One final note, as the U.S. population ages and the demand grows for home care workers, employment in the industry is expected to increase nearly 40 percent in the next decade. But even now, many home care organizations face continuing difficulty in finding workers. The GAO report seems to make clear that the Home Care Rules limitations will have a negative impact on the ability of consumers to find the quality and quantity of caregivers needed.
1. 52% of workers in occupations with similar entry requirements reported usually working full-time, an increase of 6% from 2010. These similar occupations are: food preparation workers; combined food preparation and servicing workers, including fast food; waiters and waitresses; janitors and cleaners, except maids and housekeeping cleaners; maids and housekeeping cleaners; cashiers; retail salespersons; and stock clerks and order fillers.
At Littler, we understand that workplace issues can’t wait. With access to more than 1,500 employment attorneys in over 80 offices around the world, our clients don’t have to. We aim to go beyond best practices, creating solutions that help clients navigate a complex business world. With deep experience and resources that are local, everywhere, we are fully focused on your business. With a diverse team of the brightest minds, we foster a culture that celebrates original thinking. And with powerful proprietary technology, we disrupt the status quo – delivering groundbreaking innovation that prepares employers not just for what’s happening today, but for what’s likely to happen tomorrow. For over 75 years, our firm has harnessed these strengths to offer fresh perspectives on each matter we advise, litigate, mediate, and negotiate. Because at Littler, we’re fueled by ingenuity and inspired by you.
The Home Care Rule, created by the Department of Labor in 2015 to extend wage and overtime provisions to home care workers, resulted in patient difficulty accessing care, the end of some services, and limits on working hours for home care aides, but did not result in higher pay for those workers, according to a…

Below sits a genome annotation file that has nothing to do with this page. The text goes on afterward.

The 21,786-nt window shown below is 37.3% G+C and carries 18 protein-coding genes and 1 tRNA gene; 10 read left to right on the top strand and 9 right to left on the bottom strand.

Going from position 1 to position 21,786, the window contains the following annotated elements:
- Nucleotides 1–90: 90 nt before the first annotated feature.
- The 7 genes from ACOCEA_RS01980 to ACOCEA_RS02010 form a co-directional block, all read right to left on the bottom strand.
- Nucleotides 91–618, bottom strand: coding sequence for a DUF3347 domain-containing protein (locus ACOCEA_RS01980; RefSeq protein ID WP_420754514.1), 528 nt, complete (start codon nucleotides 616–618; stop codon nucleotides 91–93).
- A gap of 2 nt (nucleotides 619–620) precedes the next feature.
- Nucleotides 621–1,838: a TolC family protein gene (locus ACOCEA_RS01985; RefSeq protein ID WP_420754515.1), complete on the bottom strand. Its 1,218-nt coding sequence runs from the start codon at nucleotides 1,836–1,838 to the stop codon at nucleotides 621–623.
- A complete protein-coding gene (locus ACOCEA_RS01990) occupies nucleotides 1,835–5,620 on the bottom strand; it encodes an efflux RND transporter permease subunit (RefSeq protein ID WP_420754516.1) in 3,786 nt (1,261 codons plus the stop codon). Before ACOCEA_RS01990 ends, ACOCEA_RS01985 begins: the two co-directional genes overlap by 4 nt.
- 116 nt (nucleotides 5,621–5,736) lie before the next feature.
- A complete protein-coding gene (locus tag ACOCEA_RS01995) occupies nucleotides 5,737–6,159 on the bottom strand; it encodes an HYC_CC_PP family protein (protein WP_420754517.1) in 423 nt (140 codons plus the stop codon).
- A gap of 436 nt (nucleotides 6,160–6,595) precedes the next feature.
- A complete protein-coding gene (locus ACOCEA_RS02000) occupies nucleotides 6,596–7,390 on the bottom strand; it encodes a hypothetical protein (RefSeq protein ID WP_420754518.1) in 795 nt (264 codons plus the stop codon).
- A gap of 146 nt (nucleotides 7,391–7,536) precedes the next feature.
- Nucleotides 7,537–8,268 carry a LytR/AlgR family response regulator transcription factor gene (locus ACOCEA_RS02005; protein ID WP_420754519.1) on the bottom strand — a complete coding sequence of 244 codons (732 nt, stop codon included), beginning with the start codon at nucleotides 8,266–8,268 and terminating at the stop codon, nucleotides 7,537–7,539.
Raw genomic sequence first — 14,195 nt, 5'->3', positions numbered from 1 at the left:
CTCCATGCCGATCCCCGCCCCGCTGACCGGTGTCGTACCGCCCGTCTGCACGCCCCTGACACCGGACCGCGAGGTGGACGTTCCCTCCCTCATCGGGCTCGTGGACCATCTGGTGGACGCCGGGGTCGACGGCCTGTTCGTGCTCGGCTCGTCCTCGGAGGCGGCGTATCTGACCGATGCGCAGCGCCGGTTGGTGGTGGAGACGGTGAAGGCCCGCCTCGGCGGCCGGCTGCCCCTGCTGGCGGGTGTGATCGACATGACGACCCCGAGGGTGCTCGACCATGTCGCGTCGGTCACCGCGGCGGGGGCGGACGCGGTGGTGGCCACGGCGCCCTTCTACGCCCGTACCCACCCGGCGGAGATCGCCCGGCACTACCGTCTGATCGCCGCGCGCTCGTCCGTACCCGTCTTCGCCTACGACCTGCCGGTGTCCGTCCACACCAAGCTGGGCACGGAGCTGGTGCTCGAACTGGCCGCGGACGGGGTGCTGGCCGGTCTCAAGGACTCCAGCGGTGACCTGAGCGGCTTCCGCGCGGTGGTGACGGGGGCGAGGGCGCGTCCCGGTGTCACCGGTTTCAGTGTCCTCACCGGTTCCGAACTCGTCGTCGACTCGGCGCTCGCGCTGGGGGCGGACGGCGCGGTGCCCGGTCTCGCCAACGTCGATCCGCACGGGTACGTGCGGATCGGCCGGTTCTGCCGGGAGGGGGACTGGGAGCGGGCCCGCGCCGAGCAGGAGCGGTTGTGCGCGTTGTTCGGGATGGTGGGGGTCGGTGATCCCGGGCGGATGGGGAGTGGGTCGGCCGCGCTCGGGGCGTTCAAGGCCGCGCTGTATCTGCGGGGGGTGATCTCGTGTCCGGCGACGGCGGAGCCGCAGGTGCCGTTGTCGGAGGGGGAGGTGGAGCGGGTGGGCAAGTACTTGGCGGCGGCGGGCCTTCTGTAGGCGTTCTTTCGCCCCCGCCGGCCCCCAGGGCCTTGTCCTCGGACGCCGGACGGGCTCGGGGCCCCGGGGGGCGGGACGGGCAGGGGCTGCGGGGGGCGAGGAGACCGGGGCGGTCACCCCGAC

A new Government Accountability Office (GAO) report on disposal of controlled substances found substantial challenges for hospices, but also some key best practices that point the way toward new industry standards. According to the GAO report, challenges include the costs of certain disposal methods, a lack of a witness to the disposal process, and inconsistencies…
GAO report compares non-profit and for-profit hospices In recent months several reports examining aspects of the Medicare hospice benefit have been issued by oversight bodies including the Health and Human Services’ Office of the Inspector General (OIG) (previous coverage available HERE and HERE). Most recently (November 14, 2019), the Government Accountability Office (GAO) released a…
CMS Administrator Seema Verma complained that the federal government needs more legal authority to conduct Medicare prior authorization reviews she says work well in the private sector during a speech to the America’s Health Insurance Plans 2018 National Conference on Medicare on Tuesday, October 16. Interestingly, according to a report from Inside Health Policy, Barbara…
States struggle to provide home-and-community-based services through their Medicaid programs due to workforce issues related to low pay, the complex needs of many patients, and limited funds from state governments, according to a new report from the Government Accountability Office (GAO). All state Medicaid programs provide some financial support for long-term services and supports (LTSS)…
The Centers for Medicare & Medicaid (CMS) should require states to report and document the amount of overpayments by managed care organizations to providers in order to eliminate improper payments, according to a new study from the Government Accountability Office (GAO). Under this Medicaid model, states pay a set periodic amount to MCOs for each beneficiary and…
A new report from the Government Accountability Office (GAO) calls on the Centers for Medicare & Medicaid Services (CMS) to resume or extend prior authorization experiments that have either been halted or are due to end soon. CMS began using prior authorization programs in September 2012 to ensure Medicare coverage and payment rules were met…